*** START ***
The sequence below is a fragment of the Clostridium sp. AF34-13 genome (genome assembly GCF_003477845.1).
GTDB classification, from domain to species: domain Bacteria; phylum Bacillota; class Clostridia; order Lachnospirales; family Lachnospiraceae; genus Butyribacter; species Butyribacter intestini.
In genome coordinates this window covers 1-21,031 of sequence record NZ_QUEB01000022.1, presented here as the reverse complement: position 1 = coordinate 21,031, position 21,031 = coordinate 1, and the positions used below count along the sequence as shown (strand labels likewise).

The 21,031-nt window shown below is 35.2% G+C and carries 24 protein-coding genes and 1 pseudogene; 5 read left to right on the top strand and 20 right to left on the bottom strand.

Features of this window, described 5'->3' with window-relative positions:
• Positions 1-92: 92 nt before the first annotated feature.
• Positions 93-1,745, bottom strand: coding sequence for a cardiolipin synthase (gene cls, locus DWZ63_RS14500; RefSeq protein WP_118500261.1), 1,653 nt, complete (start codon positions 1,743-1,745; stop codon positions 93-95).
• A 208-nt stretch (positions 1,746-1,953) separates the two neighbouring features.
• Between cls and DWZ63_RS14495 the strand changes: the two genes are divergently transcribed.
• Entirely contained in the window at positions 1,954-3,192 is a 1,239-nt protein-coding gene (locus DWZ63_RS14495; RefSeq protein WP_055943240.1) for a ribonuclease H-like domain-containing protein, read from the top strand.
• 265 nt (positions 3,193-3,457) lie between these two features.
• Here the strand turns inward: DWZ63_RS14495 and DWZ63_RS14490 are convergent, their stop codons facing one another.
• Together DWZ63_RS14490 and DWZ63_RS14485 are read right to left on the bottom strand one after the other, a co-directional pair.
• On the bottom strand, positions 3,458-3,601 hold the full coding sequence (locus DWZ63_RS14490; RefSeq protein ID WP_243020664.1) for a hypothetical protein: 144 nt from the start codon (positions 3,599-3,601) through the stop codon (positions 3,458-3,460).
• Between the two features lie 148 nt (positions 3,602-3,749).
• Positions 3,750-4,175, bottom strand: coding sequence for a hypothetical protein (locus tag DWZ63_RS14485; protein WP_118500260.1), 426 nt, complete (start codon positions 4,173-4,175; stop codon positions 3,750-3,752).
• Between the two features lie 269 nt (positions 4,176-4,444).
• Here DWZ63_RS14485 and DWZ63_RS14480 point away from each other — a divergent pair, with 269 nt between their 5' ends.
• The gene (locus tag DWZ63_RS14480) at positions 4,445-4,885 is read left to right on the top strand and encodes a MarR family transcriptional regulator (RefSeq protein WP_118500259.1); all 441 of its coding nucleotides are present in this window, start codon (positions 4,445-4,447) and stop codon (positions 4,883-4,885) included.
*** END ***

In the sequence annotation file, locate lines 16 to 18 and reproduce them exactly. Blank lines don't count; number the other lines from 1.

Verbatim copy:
• Positions 3,750-4,175, bottom strand: coding sequence for a hypothetical protein (locus tag DWZ63_RS14485; protein WP_118500260.1), 426 nt, complete (start codon positions 4,173-4,175; stop codon positions 3,750-3,752).
• Between the two features lie 269 nt (positions 4,176-4,444).
• Here DWZ63_RS14485 and DWZ63_RS14480 point away from each other — a divergent pair, with 269 nt between their 5' ends.